Judge Daniel MacDonald takes notes on a yellow legal pad.
One Woman's Mistake is Another's Opportunity
Nominated for four Academy Awards, Notes on a Scandal has been marketed as an intense thriller, yet the storyline implies a deliberately paced character study. So which is it?
Facts of the Case
A cosmopolitan and rather inept new teacher, Sheba Hart (Cate Blanchette, Babel), strikes up a friendship with the self-described resident battle axe, Barbara Covett (Judi Dench, The Shipping News). But when Barbara discovers Sheba has been having a torrid affair with a fifteen-year-old student, she quickly devises a plan to make Sheba forever indebted to her, and to cure her own obsessive loneliness once and for all.
But how far will Sheba go to keep her secret hidden, protecting her husband (Bill Nighy, Pirates of the Caribbean: Dead Man's Chest) and two children from the truth—and how much perceived rejection is Barbara willing to take before she tears Sheba's life apart?
Notes on a Scandal, through spot-on casting and subtle, nuanced writing, manages to feature two deeply flawed, often unsympathetic main characters and makes you root for them both. The film is a kid of morality play, one in which most of the characters are immoral to one degree or another, so we end up appreciating them all. Some motivations are betrayed on the surface by the characters' very names—Barbara Covett, Sheba Hart, Bill Rumer (Shaun Parkes, Human Traffic)—but instead of simply providing for the machinations of the plot, each has their own reasons for doing what they do, both good and bad, making all seem human and worthy of empathy.
Barbara is a depressed, lonely, and manipulative woman whose life is made up almost exclusively of her work, her journals, and her cat, and her actions border on villainous; but the humanity of her character is so well presented through Dench's performance that we know she has good intentions in her twisted mind. Similarly, Sheba could be easy to dislike, a woman blessed with a faithful husband and two children, who falls under the spell of an awkwardly romantic adolescent. But Blanchette's appealing openness never lets us judge the character too harshly, making Sheba a good woman who makes bad decisions rather than any sort of adulterous predator. Blanchette is clearly one of the truly great actors working today, with seemingly limitless range. This picture is, above all, an actors' piece, and it's their craft that allows us open-minded entry into this world.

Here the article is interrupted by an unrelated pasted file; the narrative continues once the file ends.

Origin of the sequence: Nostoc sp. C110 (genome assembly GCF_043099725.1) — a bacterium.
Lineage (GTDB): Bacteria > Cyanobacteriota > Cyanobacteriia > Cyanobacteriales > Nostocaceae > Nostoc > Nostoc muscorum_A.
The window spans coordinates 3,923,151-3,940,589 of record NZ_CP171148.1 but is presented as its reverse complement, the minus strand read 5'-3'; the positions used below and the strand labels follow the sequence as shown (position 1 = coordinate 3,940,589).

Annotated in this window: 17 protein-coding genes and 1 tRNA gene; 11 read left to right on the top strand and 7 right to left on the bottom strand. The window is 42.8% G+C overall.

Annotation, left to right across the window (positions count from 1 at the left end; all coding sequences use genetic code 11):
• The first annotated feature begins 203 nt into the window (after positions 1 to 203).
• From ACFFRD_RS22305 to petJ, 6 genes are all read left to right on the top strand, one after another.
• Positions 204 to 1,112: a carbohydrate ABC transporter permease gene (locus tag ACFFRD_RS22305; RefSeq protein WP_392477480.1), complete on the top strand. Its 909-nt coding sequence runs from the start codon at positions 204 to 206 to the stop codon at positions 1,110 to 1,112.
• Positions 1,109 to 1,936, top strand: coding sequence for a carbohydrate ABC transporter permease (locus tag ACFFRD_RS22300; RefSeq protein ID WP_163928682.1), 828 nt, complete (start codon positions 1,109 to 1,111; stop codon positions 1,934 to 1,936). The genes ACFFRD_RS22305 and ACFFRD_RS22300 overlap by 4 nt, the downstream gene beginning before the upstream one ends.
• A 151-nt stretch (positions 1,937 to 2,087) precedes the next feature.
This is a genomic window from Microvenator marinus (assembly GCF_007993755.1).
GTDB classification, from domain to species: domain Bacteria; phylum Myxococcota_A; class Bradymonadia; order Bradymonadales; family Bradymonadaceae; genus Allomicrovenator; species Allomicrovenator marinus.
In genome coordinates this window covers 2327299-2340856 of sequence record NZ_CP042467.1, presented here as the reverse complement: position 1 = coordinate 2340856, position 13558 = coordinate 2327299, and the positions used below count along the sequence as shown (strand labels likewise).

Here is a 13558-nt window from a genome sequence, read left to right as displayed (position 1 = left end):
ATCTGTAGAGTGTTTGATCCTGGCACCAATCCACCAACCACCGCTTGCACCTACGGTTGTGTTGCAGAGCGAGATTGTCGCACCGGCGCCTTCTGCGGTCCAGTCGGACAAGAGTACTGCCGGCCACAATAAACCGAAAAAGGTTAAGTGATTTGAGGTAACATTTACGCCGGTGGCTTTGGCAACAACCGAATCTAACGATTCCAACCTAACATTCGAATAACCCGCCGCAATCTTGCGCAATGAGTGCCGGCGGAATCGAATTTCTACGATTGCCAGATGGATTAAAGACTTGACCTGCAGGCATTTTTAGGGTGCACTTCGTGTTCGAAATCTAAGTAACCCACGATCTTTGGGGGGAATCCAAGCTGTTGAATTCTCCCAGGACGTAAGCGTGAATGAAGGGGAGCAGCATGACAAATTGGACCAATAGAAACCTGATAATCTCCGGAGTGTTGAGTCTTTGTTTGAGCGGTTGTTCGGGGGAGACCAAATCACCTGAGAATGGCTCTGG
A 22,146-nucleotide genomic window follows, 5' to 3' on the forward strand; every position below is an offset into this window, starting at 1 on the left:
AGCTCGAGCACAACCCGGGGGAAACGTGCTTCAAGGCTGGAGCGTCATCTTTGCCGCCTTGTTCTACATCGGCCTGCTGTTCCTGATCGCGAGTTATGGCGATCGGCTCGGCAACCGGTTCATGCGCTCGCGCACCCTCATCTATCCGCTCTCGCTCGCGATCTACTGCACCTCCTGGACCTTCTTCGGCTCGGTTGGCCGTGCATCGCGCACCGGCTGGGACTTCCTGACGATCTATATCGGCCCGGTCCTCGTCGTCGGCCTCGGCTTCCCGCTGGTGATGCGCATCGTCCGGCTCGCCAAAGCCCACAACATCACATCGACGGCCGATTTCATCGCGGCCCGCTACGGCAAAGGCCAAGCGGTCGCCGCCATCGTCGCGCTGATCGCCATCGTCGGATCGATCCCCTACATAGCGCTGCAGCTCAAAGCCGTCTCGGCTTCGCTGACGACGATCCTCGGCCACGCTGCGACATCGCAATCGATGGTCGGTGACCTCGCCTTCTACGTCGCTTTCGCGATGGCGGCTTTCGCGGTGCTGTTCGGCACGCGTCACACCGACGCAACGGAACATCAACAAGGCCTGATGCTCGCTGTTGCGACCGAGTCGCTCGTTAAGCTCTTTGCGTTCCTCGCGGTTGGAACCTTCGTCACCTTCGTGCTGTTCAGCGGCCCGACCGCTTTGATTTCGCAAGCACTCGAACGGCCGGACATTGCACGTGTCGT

Dench, in particular, plays a dramatically different character than I've ever seen from her. On the surface, she appears quite old and frail (although she's actually 73, Dench often appears more like 60), her hair a thinning frazzled mess, her drab outfits a neutral camouflage. Yet through her acerbic, alliterative journal entries, forming the voiceover that drives the piece, we learn just how calculating and cruel she can be, and how removed her perspective is on how things actually are. Obsession and jealousy alternate with attraction and affection in the desultory sea of her mind. Barbara is a sad, needy character, but not one whom we pity; instead, we hope that she'll one day find the right person onto whom she can latch, creating a healthy and reciprocal relationship rather than the unrequited love she expresses for Sheba. This is by far my favorite performance by Dench, a deliciously rich piece of work which will surely reward multiple viewings.
Also of note is Nighy in his small but important role as Sheba's husband Richard. When we first meet him, he seems like such a fully realized character that it's as if he is the star of his own film running parallel with this one. His interaction with Sheba, and especially with his son, who suffers from Down's syndrome, is perfectly naturalistic and underplayed, while a scene late in the film showcases an intense emotional honesty.